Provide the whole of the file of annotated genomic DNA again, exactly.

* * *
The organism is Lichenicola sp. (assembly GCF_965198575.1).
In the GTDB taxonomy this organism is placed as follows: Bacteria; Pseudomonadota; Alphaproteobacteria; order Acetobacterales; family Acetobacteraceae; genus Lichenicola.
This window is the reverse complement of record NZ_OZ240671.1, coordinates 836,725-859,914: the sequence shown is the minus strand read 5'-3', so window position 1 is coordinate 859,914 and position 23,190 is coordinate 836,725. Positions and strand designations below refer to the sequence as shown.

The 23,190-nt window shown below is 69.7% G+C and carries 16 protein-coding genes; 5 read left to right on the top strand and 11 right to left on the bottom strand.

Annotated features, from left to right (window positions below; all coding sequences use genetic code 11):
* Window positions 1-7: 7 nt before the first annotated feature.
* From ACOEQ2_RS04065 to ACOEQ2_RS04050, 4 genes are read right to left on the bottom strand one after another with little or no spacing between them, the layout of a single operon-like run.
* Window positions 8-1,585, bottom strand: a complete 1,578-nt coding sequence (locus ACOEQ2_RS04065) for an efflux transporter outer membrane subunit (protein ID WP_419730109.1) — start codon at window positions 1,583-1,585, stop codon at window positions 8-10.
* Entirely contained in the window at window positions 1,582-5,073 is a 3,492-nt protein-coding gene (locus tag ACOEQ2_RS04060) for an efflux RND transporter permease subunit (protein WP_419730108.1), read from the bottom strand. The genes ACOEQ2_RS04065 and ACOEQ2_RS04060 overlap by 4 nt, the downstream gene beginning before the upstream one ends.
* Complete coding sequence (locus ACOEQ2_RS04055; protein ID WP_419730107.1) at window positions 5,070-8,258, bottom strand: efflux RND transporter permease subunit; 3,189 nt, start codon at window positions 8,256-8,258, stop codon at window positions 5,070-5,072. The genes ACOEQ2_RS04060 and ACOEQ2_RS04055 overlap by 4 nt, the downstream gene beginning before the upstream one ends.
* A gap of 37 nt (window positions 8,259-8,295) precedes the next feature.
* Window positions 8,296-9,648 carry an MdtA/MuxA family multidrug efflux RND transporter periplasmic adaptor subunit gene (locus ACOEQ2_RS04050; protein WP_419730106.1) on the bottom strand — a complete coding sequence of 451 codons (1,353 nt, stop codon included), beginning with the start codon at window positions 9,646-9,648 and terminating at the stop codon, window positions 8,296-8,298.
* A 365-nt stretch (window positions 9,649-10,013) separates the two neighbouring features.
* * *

The organism is Lichenicola sp. (assembly GCF_965198575.1).
In the GTDB taxonomy this organism is placed as follows: Bacteria; Pseudomonadota; Alphaproteobacteria; order Acetobacterales; family Acetobacteraceae; genus Lichenicola.
This window is the reverse complement of record NZ_OZ240671.1, coordinates 836,725-859,914: the sequence shown is the minus strand read 5'-3', so window position 1 is coordinate 859,914 and position 23,190 is coordinate 836,725. Positions and strand designations below refer to the sequence as shown.

The 23,190-nt window shown below is 69.7% G+C and carries 16 protein-coding genes; 5 read left to right on the top strand and 11 right to left on the bottom strand.

Annotated features, from left to right (window positions below; all coding sequences use genetic code 11):
* Window positions 1-7: 7 nt before the first annotated feature.
* From ACOEQ2_RS04065 to ACOEQ2_RS04050, 4 genes are read right to left on the bottom strand one after another with little or no spacing between them, the layout of a single operon-like run.
* Window positions 8-1,585, bottom strand: a complete 1,578-nt coding sequence (locus ACOEQ2_RS04065) for an efflux transporter outer membrane subunit (protein ID WP_419730109.1) — start codon at window positions 1,583-1,585, stop codon at window positions 8-10.
* Entirely contained in the window at window positions 1,582-5,073 is a 3,492-nt protein-coding gene (locus tag ACOEQ2_RS04060) for an efflux RND transporter permease subunit (protein WP_419730108.1), read from the bottom strand. The genes ACOEQ2_RS04065 and ACOEQ2_RS04060 overlap by 4 nt, the downstream gene beginning before the upstream one ends.
* Complete coding sequence (locus ACOEQ2_RS04055; protein ID WP_419730107.1) at window positions 5,070-8,258, bottom strand: efflux RND transporter permease subunit; 3,189 nt, start codon at window positions 8,256-8,258, stop codon at window positions 5,070-5,072. The genes ACOEQ2_RS04060 and ACOEQ2_RS04055 overlap by 4 nt, the downstream gene beginning before the upstream one ends.
* A gap of 37 nt (window positions 8,259-8,295) precedes the next feature.
* Window positions 8,296-9,648 carry an MdtA/MuxA family multidrug efflux RND transporter periplasmic adaptor subunit gene (locus ACOEQ2_RS04050; protein WP_419730106.1) on the bottom strand — a complete coding sequence of 451 codons (1,353 nt, stop codon included), beginning with the start codon at window positions 9,646-9,648 and terminating at the stop codon, window positions 8,296-8,298.
* A 365-nt stretch (window positions 9,649-10,013) separates the two neighbouring features.